The action scenes are visceral and amazingly choreographed. One particular scene is one continuous shot in a hallway, like a side scrolling video game, where Oh Desu stalks the corridor beating down thugs with a hammer. Never cutting away, the anger and madness Oh Desu has developed is on full display, never flinching. That’s not to say you won’t be flinching, as some scenes are disturbing to say the least; one scene involving a pair of scissors and a certain part of the human face will have you peeking through your hands.
This film is a hair-pulling mind fuck. Brilliant storytelling keeps you guessing until the very end, and I can one-hundred-percent promise you that you will never, ever see this ending coming.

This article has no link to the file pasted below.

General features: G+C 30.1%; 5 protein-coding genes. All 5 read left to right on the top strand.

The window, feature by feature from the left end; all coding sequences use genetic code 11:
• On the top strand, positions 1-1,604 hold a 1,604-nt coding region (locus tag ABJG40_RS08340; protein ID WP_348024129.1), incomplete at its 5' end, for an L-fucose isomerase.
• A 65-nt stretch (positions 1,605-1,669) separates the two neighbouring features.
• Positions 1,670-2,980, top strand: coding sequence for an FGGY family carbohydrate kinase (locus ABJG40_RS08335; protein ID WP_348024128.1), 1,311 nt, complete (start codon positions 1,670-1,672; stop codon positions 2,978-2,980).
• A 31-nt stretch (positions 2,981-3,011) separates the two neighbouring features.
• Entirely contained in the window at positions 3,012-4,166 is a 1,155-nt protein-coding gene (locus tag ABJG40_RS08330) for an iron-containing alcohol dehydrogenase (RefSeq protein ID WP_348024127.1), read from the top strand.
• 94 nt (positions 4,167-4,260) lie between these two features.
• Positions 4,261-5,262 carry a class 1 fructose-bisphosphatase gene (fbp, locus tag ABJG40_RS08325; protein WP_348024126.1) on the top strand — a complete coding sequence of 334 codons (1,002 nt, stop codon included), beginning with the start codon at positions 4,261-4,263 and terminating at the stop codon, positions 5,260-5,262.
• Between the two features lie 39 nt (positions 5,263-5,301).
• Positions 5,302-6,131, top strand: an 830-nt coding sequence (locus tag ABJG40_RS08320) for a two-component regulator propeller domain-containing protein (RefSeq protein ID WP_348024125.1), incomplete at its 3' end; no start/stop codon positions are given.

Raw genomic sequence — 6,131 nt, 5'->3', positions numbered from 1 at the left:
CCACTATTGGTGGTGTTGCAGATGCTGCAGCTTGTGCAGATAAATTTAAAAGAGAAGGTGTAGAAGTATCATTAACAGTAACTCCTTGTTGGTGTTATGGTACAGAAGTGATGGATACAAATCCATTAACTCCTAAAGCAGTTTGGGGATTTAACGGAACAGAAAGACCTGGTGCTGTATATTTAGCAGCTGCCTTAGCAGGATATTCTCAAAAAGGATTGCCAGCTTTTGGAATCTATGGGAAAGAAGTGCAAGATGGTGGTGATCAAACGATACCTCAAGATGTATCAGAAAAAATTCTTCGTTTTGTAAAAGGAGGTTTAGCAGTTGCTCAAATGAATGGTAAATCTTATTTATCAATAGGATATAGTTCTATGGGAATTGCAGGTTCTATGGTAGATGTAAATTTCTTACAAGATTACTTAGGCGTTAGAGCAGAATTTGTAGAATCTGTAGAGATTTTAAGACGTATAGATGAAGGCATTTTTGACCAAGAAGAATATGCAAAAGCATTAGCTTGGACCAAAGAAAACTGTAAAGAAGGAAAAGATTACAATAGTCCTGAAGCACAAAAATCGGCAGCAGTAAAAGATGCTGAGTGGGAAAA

NUMBER 3: They Live (1988)
“I’m here to kick ass and chew bubble gum… and I’m all out of gum.”
Duke Nukem stole all his one-liners from two movies; Army of Darkness (Evil Dead 3) and They Live. This pulp science fiction film seems like just another B-action film, but has deep thematical views about the media’s control over society. Our nameless, homeless hero (played by WWE wrestler Roddy Piper) finds a pair of sunglasses that allow him to see the hidden messages that have been placed in all the world’s media, telling us to conform. This allows for the film to explore ideas about society and information, all while wrapping it up with a story wherein a homeless man with a mullet beats up aliens.